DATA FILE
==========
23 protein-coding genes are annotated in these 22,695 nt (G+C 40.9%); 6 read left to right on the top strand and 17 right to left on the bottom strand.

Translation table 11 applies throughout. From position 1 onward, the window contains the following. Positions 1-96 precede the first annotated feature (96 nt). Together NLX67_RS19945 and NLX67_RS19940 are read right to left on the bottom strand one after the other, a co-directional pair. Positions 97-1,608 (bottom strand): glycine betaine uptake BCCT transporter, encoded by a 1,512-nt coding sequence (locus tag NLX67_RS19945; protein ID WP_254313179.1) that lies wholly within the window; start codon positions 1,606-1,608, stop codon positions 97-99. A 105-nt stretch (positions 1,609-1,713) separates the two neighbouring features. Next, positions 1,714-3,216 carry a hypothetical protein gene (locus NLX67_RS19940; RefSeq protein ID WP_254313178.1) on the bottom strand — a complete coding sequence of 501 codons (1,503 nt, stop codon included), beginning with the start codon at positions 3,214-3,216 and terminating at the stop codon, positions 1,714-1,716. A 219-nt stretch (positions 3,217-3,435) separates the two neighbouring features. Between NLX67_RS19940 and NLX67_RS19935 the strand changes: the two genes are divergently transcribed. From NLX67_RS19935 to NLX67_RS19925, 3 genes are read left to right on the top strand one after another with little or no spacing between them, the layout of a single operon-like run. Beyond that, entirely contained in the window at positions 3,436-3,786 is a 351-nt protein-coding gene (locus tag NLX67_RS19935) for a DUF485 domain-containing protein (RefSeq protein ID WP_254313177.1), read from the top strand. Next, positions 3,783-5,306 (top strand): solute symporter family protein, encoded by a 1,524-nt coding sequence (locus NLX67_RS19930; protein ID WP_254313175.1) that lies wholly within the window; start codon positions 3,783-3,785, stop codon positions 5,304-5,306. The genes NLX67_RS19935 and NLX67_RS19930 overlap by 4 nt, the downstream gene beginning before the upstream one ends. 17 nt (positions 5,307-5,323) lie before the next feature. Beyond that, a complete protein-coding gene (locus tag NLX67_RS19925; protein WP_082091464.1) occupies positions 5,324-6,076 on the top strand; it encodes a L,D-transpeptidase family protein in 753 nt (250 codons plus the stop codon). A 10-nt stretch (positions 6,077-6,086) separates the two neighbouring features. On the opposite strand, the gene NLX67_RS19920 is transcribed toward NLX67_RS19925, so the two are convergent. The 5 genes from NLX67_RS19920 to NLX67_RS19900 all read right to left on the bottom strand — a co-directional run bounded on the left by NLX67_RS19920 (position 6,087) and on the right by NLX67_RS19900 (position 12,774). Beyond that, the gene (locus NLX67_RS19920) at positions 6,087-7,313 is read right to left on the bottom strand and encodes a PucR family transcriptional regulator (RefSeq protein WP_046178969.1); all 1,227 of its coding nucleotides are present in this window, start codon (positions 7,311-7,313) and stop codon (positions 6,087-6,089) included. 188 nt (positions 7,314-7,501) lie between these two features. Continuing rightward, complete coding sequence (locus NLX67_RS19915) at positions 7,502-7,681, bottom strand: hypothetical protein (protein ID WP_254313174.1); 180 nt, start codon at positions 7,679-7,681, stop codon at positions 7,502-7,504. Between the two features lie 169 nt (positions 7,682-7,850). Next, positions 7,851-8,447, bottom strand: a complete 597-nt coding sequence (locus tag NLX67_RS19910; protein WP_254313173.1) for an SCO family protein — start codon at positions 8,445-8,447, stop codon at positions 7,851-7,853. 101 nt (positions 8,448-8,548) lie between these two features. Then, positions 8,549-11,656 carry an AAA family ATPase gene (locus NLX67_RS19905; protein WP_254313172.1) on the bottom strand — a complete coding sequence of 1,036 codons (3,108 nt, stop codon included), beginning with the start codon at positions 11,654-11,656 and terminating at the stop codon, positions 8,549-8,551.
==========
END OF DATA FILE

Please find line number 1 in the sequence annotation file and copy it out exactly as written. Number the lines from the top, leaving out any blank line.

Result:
23 protein-coding genes are annotated in these 22,695 nt (G+C 40.9%); 6 read left to right on the top strand and 17 right to left on the bottom strand.